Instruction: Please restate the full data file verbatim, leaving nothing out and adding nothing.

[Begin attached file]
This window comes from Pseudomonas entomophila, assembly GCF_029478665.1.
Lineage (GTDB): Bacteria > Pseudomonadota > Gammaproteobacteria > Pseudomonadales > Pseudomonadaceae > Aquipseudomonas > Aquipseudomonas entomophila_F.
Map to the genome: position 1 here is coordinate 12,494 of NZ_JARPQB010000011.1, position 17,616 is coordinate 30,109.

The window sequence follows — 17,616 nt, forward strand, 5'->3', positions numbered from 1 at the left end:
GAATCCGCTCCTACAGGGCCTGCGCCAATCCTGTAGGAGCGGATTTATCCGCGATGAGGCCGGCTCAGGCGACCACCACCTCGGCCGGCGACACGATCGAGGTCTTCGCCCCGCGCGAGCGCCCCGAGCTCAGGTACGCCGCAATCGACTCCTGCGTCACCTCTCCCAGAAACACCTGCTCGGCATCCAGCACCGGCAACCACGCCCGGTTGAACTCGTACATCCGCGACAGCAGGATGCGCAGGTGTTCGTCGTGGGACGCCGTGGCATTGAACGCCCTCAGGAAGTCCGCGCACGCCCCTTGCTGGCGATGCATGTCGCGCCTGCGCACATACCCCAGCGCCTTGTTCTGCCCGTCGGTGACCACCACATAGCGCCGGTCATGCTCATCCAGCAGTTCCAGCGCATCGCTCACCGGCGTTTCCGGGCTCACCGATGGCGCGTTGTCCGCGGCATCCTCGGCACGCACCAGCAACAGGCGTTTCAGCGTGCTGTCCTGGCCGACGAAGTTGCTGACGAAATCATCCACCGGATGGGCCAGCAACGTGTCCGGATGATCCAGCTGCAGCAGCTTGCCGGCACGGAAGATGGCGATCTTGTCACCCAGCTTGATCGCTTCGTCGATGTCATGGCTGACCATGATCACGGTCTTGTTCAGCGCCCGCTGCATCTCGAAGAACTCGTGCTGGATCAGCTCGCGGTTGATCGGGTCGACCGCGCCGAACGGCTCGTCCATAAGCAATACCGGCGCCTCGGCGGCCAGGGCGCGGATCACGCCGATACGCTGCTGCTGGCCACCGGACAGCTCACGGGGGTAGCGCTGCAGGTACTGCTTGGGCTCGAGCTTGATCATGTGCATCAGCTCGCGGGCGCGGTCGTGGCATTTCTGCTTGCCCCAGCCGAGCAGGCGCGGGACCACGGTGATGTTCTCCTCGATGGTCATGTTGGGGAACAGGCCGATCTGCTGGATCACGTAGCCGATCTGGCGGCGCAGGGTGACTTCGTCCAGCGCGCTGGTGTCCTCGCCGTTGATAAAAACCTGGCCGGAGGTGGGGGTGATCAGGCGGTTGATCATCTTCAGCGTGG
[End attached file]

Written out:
This window comes from Pseudomonas entomophila, assembly GCF_029478665.1.
Lineage (GTDB): Bacteria > Pseudomonadota > Gammaproteobacteria > Pseudomonadales > Pseudomonadaceae > Aquipseudomonas > Aquipseudomonas entomophila_F.
Map to the genome: position 1 here is coordinate 12,494 of NZ_JARPQB010000011.1, position 17,616 is coordinate 30,109.

The window sequence follows — 17,616 nt, forward strand, 5'->3', positions numbered from 1 at the left end:
GAATCCGCTCCTACAGGGCCTGCGCCAATCCTGTAGGAGCGGATTTATCCGCGATGAGGCCGGCTCAGGCGACCACCACCTCGGCCGGCGACACGATCGAGGTCTTCGCCCCGCGCGAGCGCCCCGAGCTCAGGTACGCCGCAATCGACTCCTGCGTCACCTCTCCCAGAAACACCTGCTCGGCATCCAGCACCGGCAACCACGCCCGGTTGAACTCGTACATCCGCGACAGCAGGATGCGCAGGTGTTCGTCGTGGGACGCCGTGGCATTGAACGCCCTCAGGAAGTCCGCGCACGCCCCTTGCTGGCGATGCATGTCGCGCCTGCGCACATACCCCAGCGCCTTGTTCTGCCCGTCGGTGACCACCACATAGCGCCGGTCATGCTCATCCAGCAGTTCCAGCGCATCGCTCACCGGCGTTTCCGGGCTCACCGATGGCGCGTTGTCCGCGGCATCCTCGGCACGCACCAGCAACAGGCGTTTCAGCGTGCTGTCCTGGCCGACGAAGTTGCTGACGAAATCATCCACCGGATGGGCCAGCAACGTGTCCGGATGATCCAGCTGCAGCAGCTTGCCGGCACGGAAGATGGCGATCTTGTCACCCAGCTTGATCGCTTCGTCGATGTCATGGCTGACCATGATCACGGTCTTGTTCAGCGCCCGCTGCATCTCGAAGAACTCGTGCTGGATCAGCTCGCGGTTGATCGGGTCGACCGCGCCGAACGGCTCGTCCATAAGCAATACCGGCGCCTCGGCGGCCAGGGCGCGGATCACGCCGATACGCTGCTGCTGGCCACCGGACAGCTCACGGGGGTAGCGCTGCAGGTACTGCTTGGGCTCGAGCTTGATCATGTGCATCAGCTCGCGGGCGCGGTCGTGGCATTTCTGCTTGCCCCAGCCGAGCAGGCGCGGGACCACGGTGATGTTCTCCTCGATGGTCATGTTGGGGAACAGGCCGATCTGCTGGATCACGTAGCCGATCTGGCGGCGCAGGGTGACTTCGTCCAGCGCGCTGGTGTCCTCGCCGTTGATAAAAACCTGGCCGGAGGTGGGGGTGATCAGGCGGTTGATCATCTTCAGCGTGG